North Texas

Woman Battles Crohn's, The Silent Disease

Molly Shannon's battle with Crohn's disease drove her to become a nurse

While a patient with Crohn’s disease looks healthy on the outside, chronic inflammation in the intestines can be waging war on his or her insides and many patients are too embarrassed to talk openly about it.

Watching 22-year-old Molly Shannon race uphill, it’s hard to imagine there are times when she can’t get out of bed.

“When I am able to work out it makes me feel like I’m beating it because I’m overcoming the pain or fatigue I might have another day,” Shannon said.

Shannon had a bout of intense stomach pain when she was seven; ulcers that were visible in the back of her throat extended throughout her gastrointestinal tract. She had Crohn’s disease.

An estimated 780,000 Americans have Crohn’s. Most of them diagnosed between the ages of 15 and 35. And unlike other inflammatory bowel diseases, Crohn’s symptoms can be vague, ranging from diarrhea, to constipation and abdominal cramps.

“Many patients don’t present with the disease until they have a complication. A perforation. Or a stricture causing a blockage,” said Dr. Marc Schwartz, from the UPMC Division of Gastroenterology at UPMC IBD Center.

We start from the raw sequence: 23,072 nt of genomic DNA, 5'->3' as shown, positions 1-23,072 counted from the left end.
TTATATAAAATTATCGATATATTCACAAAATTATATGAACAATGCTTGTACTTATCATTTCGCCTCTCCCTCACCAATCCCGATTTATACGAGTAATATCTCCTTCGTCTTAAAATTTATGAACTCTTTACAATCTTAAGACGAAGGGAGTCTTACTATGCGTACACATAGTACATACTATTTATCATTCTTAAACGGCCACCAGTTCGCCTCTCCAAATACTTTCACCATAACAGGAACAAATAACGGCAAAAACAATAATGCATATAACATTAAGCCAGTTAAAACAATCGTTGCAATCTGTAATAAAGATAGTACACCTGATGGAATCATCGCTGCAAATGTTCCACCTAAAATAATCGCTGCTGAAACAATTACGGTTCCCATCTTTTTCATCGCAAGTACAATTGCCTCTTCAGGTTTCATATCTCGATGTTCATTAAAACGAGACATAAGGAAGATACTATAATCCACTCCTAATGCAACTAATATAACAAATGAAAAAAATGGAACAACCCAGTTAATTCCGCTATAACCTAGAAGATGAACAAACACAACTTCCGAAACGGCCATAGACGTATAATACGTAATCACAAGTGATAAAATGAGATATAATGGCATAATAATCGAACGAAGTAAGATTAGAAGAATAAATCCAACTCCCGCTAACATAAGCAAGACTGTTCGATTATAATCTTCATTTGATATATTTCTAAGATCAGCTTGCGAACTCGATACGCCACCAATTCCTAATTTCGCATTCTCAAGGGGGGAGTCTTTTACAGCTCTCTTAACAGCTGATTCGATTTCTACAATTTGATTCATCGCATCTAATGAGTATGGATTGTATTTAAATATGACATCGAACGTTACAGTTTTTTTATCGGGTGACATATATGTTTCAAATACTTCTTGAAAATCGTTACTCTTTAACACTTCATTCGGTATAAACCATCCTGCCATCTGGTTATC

Shannon’s inflammation required two surgeries.

“My first surgery they took out five inches of my small intestine," Shannon said. "Then while they were in there they found another five inches of stricture in my colon.” During the second surgery, doctors removed another four inches.

Right now, medication controls Shannon’s symptoms. Her experience with Crohn’s sparked an interest in medicine; she’s now a nurse, working with other gastroenterology patients.

“I’m just a big advocate about being open with everything about it,” Shannon said.

Helping spread the word about the so-called silent disease.

Experts said the majority of Crohn’s patients can manage the disease with medication and many do not require surgery. They’re still not sure what causes the condition but say genetics and a trigger like a viral infection may play a role.

Contributors to this news report include: Cyndy McGrath, Supervising and Field Producer; Hayley Hudson, Assistant Producer; Kirk Manson, Videographer; Roque Correa, Editor.

Contact Us